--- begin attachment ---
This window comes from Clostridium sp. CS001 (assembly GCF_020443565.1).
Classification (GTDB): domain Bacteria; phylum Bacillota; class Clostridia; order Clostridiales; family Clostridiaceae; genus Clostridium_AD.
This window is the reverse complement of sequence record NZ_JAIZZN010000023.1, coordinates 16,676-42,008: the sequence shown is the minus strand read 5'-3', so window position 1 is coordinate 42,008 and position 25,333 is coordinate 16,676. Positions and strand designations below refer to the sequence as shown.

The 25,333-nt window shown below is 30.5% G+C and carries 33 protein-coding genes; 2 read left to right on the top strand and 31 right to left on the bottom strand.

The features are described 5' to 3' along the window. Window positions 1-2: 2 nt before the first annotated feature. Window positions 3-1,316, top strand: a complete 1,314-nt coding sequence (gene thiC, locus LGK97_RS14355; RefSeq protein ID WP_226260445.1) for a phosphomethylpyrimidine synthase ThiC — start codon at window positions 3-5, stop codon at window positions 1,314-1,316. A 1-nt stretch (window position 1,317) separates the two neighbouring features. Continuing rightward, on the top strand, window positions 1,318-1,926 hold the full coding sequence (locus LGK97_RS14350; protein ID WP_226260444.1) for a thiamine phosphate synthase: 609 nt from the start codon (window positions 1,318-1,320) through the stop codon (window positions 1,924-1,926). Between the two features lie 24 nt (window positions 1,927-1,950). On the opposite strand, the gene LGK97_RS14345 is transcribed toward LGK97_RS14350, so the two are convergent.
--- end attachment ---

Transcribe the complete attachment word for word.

This window comes from Clostridium sp. CS001 (assembly GCF_020443565.1).
Classification (GTDB): domain Bacteria; phylum Bacillota; class Clostridia; order Clostridiales; family Clostridiaceae; genus Clostridium_AD.
This window is the reverse complement of sequence record NZ_JAIZZN010000023.1, coordinates 16,676-42,008: the sequence shown is the minus strand read 5'-3', so window position 1 is coordinate 42,008 and position 25,333 is coordinate 16,676. Positions and strand designations below refer to the sequence as shown.

The 25,333-nt window shown below is 30.5% G+C and carries 33 protein-coding genes; 2 read left to right on the top strand and 31 right to left on the bottom strand.

The features are described 5' to 3' along the window. Window positions 1-2: 2 nt before the first annotated feature. Window positions 3-1,316, top strand: a complete 1,314-nt coding sequence (gene thiC, locus LGK97_RS14355; RefSeq protein ID WP_226260445.1) for a phosphomethylpyrimidine synthase ThiC — start codon at window positions 3-5, stop codon at window positions 1,314-1,316. A 1-nt stretch (window position 1,317) separates the two neighbouring features. Continuing rightward, on the top strand, window positions 1,318-1,926 hold the full coding sequence (locus LGK97_RS14350; protein ID WP_226260444.1) for a thiamine phosphate synthase: 609 nt from the start codon (window positions 1,318-1,320) through the stop codon (window positions 1,924-1,926). Between the two features lie 24 nt (window positions 1,927-1,950). On the opposite strand, the gene LGK97_RS14345 is transcribed toward LGK97_RS14350, so the two are convergent.